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My Thoughts on ‘Glee’ Now that I Just Finished Watching It

Last updated on August 17, 2020

The following contains spoilers for the TV show ‘Glee.’

I understand the show finished its last episode like five years ago, but I decided to watch it a few months ago since I finished other TV shows. Simply put, the show was a rollercoaster of emotions: anger, heartbreak, sorrow, and joy. For me, I typically enjoy musicals; in the past, I have watched movies where the main characters sing acapella at national show choir performances, so this seemed particularly interesting.

The first three seasons were far better than the last three. That is in part because the original, season one main cast (with Sam and Blaine) were the best characters in the entire series. That’s not to say that there were not some good additions (Rodrick, Marley, and Rory) in later seasons, but the show revolved around the development of the original characters.

The first three seasons of the show primarily focused on overcoming intolerance and bullying. The first people who joined the glee club were all considered social outcasts: an Asian goth girl with a fake stutter, a guy with glasses in a wheelchair, a Jewish girl with an annoying personality, a black girl in her church choir, and a closeted gay guy.

However, the show progresses when “popular” kids like cheerleaders and football players join the club. While their initial intentions may have been deceiving, they eventually did glee club out of enjoyment.

In my opinion, the third season was the best because the glee kids won the national championship and so many long-lasting relationships had to come to an end. To this date, I strongly believe the best couple is Finn and Rachel. Don’t get me wrong, Rachel was one of the least likable characters on the show, especially in season 5 and 6, but Fichel was the ideal couple.

My perspective on this may be skewed because Finn eventually dies in season five, but they brought the best out of each other. Which is why the stupidest thing Rachel ever did was break up with Finn. The underlying belief throughout the first three seasons was that Fichel was this couple that could overcome practically any obstacle. Then come season four, where they break up because of various factors like a lack of communication, the long-distance between them, and the relationship between Rachel and Brody.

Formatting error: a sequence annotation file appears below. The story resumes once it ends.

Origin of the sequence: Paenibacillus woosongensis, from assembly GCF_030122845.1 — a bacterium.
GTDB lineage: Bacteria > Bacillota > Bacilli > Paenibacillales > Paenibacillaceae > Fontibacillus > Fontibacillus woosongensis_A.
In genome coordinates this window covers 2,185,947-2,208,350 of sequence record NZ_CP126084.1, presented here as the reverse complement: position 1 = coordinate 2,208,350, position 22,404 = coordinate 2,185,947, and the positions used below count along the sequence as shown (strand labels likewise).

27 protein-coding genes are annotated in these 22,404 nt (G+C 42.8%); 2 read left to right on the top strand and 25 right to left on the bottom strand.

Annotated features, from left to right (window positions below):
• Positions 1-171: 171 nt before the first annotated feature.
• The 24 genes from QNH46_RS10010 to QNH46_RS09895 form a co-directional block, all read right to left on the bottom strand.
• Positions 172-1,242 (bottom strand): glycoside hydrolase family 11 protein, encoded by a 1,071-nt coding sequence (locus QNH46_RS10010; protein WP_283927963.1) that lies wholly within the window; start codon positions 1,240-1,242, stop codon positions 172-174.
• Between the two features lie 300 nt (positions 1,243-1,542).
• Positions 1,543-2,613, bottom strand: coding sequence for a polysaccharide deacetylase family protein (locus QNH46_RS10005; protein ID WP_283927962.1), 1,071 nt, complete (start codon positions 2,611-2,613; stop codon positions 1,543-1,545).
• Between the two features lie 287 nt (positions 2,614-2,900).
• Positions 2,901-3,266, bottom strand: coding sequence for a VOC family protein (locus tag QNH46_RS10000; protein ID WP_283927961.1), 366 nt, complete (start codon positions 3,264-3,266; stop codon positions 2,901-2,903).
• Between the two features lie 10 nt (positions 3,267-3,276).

Of all the characters, my favorites were Blaine, Quinn, Artie, Mike, Mercedes, and Finn.

The reason I like Quinn and Finn so much is that they both had serious character development from season one to three. For Quinn, she was a stereotypical cheerleader who was obsessed with school hierarchy and popularity.

However, through the courage of taking her unwanted pregnancy to term, jeopardizing her reputation for the sake of glee club, and being in committed relationships, she graduated high school as a respectable and mature character. I also thought it was commendable that she gave her prom queen crown to Rachel even though she won the election for prom queen by one vote. Also, she went to Yale, which is a bonus.

Finn was the best character in the entire show, and I will beat down anyone who says otherwise. Again, my perspective on Finn may be skewed because the episode where they pay tribute to Finn made me cry for hours. However, his character development was significantly similar to Quinn’s in the sense they both gave up social status to be apart of the glee club.

The reason why Finn was one of my favorite characters is that I related to him the most. Like me, Finn was often conflicted about his future and found himself in the middle of two universes (football and glee). He was unsure of how he felt when he found out Kurt liked him but seemed to accept him when their parents married, making them step-brothers. He also seemed methodical and passionate about everything.

Blaine, Artie, Mike, and Mercedes were also my favorite because they were the most talented performers. Brittney, Santana, Rodrick, and Marley were exceptionally close.

After season three, where more than half of the characters graduated from high school, the show went downhill.

Season four and five were alright. I do have to cut the writers some slack for trying to make the show work with half of the glee kids in Ohio and the other half in New York. There were some good episodes too, like season four, episode one was well written and introduced me to the musical genius of Bill Joel’s “New York State of Mind.”

Seasons four and five seemed unoriginal because the new cast of kids were just replacements of the previous cast, which is why I didn’t care about the relationships between the new kids. For example, I didn’t care about who was catfishing Ryder or the love triangle between Ryder, Marley, and Jake. The only season four/five relationship that is worth mentioning was the one between Kitty and Artie.

Season six was a dumpster fire because the plot and characters seemed rushed. Rodrick was probably the best new character because his voice was powerful, and he seemed nice, but there was not much character development, and we barely knew him at the end. The series finales were the only episodes that were good in season six.

Overall, the series is worth watching. It has so many controversial moments, but I think it productive to explore opposing viewpoints on differing topics. However, the music, characters, and theme of acceptance make the show truly unique.

Also, my condolences go out to the family of Naya Rivera who played Santana Lopez in the show.

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